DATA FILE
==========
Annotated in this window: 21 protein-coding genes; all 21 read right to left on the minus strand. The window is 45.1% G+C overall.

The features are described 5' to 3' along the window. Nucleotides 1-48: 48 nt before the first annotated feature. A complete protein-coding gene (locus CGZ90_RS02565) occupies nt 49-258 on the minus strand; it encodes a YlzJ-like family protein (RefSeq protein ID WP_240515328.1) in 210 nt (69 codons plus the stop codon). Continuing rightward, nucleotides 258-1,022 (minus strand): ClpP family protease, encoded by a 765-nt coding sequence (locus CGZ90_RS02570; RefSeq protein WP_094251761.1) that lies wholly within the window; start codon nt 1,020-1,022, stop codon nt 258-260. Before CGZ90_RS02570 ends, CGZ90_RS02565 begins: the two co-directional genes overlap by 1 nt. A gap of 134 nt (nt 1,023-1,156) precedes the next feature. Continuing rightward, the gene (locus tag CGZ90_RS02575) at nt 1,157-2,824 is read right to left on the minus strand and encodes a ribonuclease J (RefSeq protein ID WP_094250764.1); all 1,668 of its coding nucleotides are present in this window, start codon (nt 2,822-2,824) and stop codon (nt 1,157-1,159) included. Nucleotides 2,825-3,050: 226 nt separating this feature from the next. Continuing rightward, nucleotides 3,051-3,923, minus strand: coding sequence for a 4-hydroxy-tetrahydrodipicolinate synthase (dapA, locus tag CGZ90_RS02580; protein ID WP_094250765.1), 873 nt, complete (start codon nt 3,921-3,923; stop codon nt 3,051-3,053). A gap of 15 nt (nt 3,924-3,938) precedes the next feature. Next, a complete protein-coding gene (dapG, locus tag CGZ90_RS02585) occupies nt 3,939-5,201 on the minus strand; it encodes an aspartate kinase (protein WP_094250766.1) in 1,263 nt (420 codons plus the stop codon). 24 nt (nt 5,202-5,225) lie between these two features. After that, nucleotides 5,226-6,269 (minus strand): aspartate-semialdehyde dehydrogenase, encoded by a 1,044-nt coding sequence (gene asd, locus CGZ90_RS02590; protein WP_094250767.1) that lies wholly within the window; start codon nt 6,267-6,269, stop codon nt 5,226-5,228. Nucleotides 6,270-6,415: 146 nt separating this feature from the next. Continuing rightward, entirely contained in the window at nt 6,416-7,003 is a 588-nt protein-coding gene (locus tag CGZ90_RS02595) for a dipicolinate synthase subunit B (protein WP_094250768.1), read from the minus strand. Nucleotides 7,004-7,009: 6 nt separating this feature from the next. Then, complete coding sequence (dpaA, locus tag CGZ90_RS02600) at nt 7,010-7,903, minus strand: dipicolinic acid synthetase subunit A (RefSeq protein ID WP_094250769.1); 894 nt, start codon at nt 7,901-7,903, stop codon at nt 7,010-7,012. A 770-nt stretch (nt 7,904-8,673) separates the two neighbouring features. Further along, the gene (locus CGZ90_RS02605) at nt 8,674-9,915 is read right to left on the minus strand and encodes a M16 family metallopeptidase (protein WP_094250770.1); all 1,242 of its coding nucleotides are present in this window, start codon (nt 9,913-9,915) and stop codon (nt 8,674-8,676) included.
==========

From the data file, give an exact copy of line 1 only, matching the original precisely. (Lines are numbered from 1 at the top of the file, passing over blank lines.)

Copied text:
Annotated in this window: 21 protein-coding genes; all 21 read right to left on the minus strand. The window is 45.1% G+C overall.